Street of 105 homes hailed as high-quality architecture in its most environmentally and socially conscious form.
One hundred years since the 1919 Addison Act paved the way for the country’s programme of mass council housing, the prize for the best new building in the UK has been awarded to one of the first new council housing projects in a generation.
Goldsmith Street in Norwich represents what has become a rare breed: streets of terraced homes built directly by the council, rented with secure tenancies at fixed social rents. And it’s an architectural marvel, too.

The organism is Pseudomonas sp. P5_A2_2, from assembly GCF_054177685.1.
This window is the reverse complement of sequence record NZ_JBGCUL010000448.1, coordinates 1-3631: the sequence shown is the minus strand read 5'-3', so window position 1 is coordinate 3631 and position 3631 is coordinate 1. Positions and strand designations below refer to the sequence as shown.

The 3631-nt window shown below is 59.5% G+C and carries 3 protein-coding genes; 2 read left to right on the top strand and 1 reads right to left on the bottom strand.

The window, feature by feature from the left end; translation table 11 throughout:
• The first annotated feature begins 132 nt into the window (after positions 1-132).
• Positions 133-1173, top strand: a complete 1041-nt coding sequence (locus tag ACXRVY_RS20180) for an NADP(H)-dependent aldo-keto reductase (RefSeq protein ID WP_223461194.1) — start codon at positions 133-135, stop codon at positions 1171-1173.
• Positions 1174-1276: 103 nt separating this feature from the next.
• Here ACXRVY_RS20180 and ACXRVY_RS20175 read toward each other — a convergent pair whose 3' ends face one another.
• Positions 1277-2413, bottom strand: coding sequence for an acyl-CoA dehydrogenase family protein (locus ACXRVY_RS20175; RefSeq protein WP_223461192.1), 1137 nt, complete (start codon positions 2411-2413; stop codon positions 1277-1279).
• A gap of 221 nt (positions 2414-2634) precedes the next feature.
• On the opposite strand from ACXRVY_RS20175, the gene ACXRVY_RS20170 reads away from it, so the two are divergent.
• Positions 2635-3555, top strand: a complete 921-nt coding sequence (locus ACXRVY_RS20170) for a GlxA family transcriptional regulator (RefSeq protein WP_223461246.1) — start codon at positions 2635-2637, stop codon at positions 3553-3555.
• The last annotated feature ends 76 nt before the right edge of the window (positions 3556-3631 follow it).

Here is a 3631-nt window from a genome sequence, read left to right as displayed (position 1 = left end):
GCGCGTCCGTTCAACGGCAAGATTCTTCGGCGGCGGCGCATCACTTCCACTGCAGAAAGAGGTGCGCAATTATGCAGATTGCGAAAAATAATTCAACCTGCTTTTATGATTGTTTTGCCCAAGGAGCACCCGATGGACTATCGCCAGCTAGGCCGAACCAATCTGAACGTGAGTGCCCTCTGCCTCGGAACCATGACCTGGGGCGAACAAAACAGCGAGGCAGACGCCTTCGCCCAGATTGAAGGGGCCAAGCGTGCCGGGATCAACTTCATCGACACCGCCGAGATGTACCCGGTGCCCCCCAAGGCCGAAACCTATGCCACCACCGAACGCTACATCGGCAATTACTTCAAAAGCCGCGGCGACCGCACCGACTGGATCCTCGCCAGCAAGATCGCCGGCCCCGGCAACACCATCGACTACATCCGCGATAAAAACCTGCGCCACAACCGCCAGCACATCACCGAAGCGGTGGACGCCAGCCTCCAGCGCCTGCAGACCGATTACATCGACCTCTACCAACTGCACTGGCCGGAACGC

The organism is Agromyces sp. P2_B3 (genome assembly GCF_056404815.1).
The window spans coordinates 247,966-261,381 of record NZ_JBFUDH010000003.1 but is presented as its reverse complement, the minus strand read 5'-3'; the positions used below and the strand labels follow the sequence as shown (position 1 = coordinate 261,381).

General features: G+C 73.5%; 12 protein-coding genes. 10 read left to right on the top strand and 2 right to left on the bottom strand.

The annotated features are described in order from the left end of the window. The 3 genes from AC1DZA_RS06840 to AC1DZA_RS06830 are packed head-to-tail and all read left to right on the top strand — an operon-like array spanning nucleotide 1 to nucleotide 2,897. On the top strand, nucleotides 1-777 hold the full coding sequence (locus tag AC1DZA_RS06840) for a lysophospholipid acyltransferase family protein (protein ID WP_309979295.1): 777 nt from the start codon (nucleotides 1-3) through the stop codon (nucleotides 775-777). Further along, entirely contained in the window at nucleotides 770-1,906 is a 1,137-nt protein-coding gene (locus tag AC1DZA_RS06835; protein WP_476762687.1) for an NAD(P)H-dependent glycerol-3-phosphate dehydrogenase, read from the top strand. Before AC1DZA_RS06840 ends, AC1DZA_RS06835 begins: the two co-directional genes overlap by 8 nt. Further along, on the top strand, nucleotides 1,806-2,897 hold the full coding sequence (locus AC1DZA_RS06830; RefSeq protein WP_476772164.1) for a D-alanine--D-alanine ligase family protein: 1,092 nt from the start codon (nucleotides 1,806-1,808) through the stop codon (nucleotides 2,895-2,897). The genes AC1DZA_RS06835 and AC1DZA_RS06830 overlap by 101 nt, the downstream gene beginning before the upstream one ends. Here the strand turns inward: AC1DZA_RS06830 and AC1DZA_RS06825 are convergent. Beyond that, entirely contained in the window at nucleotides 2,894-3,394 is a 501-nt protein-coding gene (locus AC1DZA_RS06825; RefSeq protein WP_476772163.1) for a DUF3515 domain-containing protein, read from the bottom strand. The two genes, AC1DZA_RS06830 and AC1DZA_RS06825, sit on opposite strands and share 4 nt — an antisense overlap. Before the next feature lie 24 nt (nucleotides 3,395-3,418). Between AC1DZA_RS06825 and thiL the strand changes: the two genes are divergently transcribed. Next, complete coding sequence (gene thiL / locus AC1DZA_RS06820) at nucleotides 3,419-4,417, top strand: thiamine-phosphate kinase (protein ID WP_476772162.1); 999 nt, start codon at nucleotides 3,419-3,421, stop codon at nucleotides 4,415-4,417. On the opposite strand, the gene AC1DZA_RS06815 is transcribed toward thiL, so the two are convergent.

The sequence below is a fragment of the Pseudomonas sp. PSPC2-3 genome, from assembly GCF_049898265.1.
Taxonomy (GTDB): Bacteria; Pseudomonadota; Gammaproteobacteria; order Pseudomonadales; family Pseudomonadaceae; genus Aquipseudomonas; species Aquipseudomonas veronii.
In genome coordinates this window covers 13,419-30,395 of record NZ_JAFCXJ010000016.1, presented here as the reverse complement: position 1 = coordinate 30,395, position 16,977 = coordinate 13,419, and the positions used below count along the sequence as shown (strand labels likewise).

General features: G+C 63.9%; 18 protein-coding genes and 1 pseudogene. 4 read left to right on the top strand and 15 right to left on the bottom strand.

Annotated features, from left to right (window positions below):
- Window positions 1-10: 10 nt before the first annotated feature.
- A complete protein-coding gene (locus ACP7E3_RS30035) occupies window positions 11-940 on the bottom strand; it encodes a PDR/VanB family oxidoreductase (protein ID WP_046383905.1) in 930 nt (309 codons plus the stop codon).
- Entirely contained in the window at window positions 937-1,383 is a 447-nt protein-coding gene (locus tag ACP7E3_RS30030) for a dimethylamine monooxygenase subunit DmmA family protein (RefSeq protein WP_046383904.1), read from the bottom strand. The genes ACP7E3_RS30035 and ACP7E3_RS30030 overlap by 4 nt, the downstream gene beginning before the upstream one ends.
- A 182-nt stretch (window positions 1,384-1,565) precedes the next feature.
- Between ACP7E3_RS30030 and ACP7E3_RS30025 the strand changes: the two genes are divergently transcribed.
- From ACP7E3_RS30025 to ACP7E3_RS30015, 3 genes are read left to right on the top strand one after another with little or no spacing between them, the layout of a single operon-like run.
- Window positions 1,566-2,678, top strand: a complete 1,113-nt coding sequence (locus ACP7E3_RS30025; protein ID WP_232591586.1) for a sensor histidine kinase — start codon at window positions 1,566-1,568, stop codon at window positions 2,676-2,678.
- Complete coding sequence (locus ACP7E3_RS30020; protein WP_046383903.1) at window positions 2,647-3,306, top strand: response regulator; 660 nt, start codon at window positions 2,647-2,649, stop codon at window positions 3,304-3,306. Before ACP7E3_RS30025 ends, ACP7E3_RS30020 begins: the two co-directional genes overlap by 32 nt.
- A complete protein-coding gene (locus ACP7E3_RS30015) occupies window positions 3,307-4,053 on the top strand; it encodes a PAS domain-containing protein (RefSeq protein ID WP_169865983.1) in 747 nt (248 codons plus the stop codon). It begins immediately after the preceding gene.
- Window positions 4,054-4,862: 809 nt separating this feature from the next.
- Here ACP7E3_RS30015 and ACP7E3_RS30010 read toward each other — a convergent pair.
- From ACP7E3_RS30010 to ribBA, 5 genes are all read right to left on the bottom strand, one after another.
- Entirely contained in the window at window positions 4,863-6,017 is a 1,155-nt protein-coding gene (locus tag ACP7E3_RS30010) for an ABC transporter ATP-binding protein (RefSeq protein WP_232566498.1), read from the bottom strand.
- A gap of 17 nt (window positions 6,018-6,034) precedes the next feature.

“A modest masterpiece” is how the RIBA Stirling prize judges described the project, designed by London firm Mikhail Riches with Cathy Hawley, representing “high-quality architecture in its purest most environmentally and socially conscious form”. The 105 creamy-brick homes are designed to stringent Passivhaus environmental standards, meaning energy costs are around 70% cheaper than average. The walls are highly insulated and the roofs are cleverly angled at 15 degrees, to ensure each terrace doesn’t block sunlight from the homes behind, while letterboxes are built into external porches, rather than the front doors, to reduce any possibility of draughts... [+]